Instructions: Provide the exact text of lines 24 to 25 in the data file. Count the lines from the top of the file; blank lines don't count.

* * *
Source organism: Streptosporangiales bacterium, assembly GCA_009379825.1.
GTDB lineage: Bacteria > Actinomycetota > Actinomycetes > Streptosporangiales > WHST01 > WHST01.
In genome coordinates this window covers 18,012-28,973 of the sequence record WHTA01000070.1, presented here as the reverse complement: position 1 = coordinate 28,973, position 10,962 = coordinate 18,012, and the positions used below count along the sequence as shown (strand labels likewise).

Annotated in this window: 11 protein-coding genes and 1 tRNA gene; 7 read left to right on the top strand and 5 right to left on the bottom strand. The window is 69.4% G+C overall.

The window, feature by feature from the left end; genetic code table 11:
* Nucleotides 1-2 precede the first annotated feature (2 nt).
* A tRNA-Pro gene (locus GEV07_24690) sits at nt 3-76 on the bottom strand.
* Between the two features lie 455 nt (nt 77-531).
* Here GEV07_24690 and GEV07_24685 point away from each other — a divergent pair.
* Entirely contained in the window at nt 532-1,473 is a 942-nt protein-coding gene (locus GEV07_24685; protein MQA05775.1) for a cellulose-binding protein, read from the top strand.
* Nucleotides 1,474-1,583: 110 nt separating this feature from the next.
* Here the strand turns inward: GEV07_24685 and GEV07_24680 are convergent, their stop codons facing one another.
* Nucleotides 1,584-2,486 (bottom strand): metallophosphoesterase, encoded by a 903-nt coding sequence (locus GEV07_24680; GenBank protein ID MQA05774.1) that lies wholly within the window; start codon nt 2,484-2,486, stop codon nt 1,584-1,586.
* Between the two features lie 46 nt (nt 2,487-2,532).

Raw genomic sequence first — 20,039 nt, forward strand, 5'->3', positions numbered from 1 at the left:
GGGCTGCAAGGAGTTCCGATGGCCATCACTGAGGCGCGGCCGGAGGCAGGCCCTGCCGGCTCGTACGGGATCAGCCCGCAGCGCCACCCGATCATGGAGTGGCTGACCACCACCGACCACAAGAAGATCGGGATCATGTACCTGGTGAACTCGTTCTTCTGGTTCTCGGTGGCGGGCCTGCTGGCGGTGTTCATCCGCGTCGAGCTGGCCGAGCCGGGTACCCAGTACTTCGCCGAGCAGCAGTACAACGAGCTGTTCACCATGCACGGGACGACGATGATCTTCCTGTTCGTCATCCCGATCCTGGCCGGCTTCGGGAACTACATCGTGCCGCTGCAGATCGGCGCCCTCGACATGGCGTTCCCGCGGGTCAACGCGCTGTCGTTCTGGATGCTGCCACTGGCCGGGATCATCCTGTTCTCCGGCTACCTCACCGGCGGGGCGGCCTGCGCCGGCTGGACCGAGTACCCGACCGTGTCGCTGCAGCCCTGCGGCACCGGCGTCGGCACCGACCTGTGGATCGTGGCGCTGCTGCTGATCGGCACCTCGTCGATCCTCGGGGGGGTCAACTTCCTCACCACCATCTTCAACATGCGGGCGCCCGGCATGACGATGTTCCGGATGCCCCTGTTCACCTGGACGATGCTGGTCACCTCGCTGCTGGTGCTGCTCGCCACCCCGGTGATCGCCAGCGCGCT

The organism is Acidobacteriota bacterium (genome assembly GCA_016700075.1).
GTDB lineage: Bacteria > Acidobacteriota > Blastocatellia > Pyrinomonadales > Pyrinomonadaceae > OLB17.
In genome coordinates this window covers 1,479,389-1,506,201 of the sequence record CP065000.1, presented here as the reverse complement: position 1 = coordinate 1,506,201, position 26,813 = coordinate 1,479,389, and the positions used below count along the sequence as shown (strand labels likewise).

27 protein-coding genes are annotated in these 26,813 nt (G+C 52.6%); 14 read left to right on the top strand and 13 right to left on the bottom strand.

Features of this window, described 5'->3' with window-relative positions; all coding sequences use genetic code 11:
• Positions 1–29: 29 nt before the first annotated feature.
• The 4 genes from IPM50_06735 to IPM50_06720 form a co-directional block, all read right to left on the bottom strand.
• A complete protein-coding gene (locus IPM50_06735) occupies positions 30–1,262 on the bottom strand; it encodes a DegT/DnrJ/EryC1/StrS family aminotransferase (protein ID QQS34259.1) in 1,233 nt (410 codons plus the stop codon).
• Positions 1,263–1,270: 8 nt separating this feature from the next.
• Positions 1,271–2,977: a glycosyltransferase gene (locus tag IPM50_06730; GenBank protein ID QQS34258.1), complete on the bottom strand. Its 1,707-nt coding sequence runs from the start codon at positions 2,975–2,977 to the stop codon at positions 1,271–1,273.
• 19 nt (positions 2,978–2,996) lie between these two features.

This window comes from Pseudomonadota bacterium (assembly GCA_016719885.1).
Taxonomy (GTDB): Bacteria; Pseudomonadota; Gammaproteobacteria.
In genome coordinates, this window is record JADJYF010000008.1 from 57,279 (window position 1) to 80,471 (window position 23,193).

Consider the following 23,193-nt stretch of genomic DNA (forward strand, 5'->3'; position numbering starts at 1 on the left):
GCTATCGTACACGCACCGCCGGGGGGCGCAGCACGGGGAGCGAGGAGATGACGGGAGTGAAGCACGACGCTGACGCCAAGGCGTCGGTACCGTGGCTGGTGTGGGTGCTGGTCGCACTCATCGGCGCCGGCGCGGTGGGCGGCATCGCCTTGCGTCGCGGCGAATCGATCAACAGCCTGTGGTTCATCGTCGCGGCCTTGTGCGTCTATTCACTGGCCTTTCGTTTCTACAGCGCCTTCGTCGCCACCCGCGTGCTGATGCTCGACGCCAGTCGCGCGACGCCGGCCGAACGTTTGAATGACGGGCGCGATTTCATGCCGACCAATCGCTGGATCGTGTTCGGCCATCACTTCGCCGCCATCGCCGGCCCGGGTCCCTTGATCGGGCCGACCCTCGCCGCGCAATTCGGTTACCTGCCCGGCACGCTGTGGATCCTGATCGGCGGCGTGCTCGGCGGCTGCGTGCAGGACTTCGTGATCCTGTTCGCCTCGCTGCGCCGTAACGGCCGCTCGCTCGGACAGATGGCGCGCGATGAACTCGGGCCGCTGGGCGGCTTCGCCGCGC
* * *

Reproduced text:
• A complete protein-coding gene (locus IPM50_06735) occupies positions 30–1,262 on the bottom strand; it encodes a DegT/DnrJ/EryC1/StrS family aminotransferase (protein ID QQS34259.1) in 1,233 nt (410 codons plus the stop codon).
• Positions 1,263–1,270: 8 nt separating this feature from the next.